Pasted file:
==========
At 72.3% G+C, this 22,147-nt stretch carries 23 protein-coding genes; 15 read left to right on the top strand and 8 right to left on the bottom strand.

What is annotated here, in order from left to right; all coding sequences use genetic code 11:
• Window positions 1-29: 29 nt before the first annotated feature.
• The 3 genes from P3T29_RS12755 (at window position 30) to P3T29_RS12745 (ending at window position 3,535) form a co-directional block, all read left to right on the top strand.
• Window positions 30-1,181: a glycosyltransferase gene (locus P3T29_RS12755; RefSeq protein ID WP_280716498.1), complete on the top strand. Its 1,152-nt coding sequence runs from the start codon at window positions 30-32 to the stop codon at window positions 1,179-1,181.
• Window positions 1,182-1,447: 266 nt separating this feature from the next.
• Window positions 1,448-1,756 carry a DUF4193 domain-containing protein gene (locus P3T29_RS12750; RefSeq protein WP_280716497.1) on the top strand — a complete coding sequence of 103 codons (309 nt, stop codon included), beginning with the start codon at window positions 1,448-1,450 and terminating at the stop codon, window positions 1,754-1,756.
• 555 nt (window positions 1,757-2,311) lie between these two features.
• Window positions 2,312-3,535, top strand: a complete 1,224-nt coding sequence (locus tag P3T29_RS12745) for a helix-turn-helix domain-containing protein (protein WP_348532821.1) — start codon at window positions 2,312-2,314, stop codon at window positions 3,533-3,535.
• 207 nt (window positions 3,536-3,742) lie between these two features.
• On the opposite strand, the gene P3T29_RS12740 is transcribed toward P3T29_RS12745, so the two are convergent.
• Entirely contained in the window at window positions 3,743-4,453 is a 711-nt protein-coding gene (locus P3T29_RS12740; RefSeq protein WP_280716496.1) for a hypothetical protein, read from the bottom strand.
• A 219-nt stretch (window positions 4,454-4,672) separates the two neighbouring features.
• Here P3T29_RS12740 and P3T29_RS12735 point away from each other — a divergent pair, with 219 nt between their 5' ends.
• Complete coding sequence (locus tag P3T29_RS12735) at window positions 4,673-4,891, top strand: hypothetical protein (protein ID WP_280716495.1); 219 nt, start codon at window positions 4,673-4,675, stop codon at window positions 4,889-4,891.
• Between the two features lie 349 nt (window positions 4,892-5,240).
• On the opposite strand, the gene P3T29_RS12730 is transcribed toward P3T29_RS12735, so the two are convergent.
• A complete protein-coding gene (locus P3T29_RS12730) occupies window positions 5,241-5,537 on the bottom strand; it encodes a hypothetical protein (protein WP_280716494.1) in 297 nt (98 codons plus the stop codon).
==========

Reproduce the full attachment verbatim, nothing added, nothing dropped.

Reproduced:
At 72.3% G+C, this 22,147-nt stretch carries 23 protein-coding genes; 15 read left to right on the top strand and 8 right to left on the bottom strand.

What is annotated here, in order from left to right; all coding sequences use genetic code 11:
• Window positions 1-29: 29 nt before the first annotated feature.
• The 3 genes from P3T29_RS12755 (at window position 30) to P3T29_RS12745 (ending at window position 3,535) form a co-directional block, all read left to right on the top strand.
• Window positions 30-1,181: a glycosyltransferase gene (locus P3T29_RS12755; RefSeq protein ID WP_280716498.1), complete on the top strand. Its 1,152-nt coding sequence runs from the start codon at window positions 30-32 to the stop codon at window positions 1,179-1,181.
• Window positions 1,182-1,447: 266 nt separating this feature from the next.
• Window positions 1,448-1,756 carry a DUF4193 domain-containing protein gene (locus P3T29_RS12750; RefSeq protein WP_280716497.1) on the top strand — a complete coding sequence of 103 codons (309 nt, stop codon included), beginning with the start codon at window positions 1,448-1,450 and terminating at the stop codon, window positions 1,754-1,756.
• 555 nt (window positions 1,757-2,311) lie between these two features.
• Window positions 2,312-3,535, top strand: a complete 1,224-nt coding sequence (locus tag P3T29_RS12745) for a helix-turn-helix domain-containing protein (protein WP_348532821.1) — start codon at window positions 2,312-2,314, stop codon at window positions 3,533-3,535.
• 207 nt (window positions 3,536-3,742) lie between these two features.
• On the opposite strand, the gene P3T29_RS12740 is transcribed toward P3T29_RS12745, so the two are convergent.
• Entirely contained in the window at window positions 3,743-4,453 is a 711-nt protein-coding gene (locus P3T29_RS12740; RefSeq protein WP_280716496.1) for a hypothetical protein, read from the bottom strand.
• A 219-nt stretch (window positions 4,454-4,672) separates the two neighbouring features.
• Here P3T29_RS12740 and P3T29_RS12735 point away from each other — a divergent pair, with 219 nt between their 5' ends.
• Complete coding sequence (locus tag P3T29_RS12735) at window positions 4,673-4,891, top strand: hypothetical protein (protein ID WP_280716495.1); 219 nt, start codon at window positions 4,673-4,675, stop codon at window positions 4,889-4,891.
• Between the two features lie 349 nt (window positions 4,892-5,240).
• On the opposite strand, the gene P3T29_RS12730 is transcribed toward P3T29_RS12735, so the two are convergent.
• A complete protein-coding gene (locus P3T29_RS12730) occupies window positions 5,241-5,537 on the bottom strand; it encodes a hypothetical protein (protein WP_280716494.1) in 297 nt (98 codons plus the stop codon).